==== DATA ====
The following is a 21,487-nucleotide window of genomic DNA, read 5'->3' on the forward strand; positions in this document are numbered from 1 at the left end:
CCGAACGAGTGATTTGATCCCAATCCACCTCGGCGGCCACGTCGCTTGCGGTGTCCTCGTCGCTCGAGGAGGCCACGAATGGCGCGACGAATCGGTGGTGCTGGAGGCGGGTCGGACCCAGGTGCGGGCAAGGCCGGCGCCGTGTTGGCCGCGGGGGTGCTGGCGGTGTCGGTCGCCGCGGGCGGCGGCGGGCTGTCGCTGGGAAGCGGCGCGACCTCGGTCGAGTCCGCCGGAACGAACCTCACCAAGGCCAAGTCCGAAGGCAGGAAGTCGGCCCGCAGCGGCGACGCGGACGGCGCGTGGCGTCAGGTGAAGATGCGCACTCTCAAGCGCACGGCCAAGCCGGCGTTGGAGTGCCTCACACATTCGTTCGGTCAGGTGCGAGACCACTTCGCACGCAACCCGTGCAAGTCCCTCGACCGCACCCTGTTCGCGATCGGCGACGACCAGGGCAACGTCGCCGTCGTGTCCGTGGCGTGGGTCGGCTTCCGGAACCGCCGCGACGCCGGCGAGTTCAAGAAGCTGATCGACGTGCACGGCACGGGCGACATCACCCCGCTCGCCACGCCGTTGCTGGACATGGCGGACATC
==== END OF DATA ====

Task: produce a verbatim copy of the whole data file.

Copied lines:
The following is a 21,487-nucleotide window of genomic DNA, read 5'->3' on the forward strand; positions in this document are numbered from 1 at the left end:
CCGAACGAGTGATTTGATCCCAATCCACCTCGGCGGCCACGTCGCTTGCGGTGTCCTCGTCGCTCGAGGAGGCCACGAATGGCGCGACGAATCGGTGGTGCTGGAGGCGGGTCGGACCCAGGTGCGGGCAAGGCCGGCGCCGTGTTGGCCGCGGGGGTGCTGGCGGTGTCGGTCGCCGCGGGCGGCGGCGGGCTGTCGCTGGGAAGCGGCGCGACCTCGGTCGAGTCCGCCGGAACGAACCTCACCAAGGCCAAGTCCGAAGGCAGGAAGTCGGCCCGCAGCGGCGACGCGGACGGCGCGTGGCGTCAGGTGAAGATGCGCACTCTCAAGCGCACGGCCAAGCCGGCGTTGGAGTGCCTCACACATTCGTTCGGTCAGGTGCGAGACCACTTCGCACGCAACCCGTGCAAGTCCCTCGACCGCACCCTGTTCGCGATCGGCGACGACCAGGGCAACGTCGCCGTCGTGTCCGTGGCGTGGGTCGGCTTCCGGAACCGCCGCGACGCCGGCGAGTTCAAGAAGCTGATCGACGTGCACGGCACGGGCGACATCACCCCGCTCGCCACGCCGTTGCTGGACATGGCGGACATC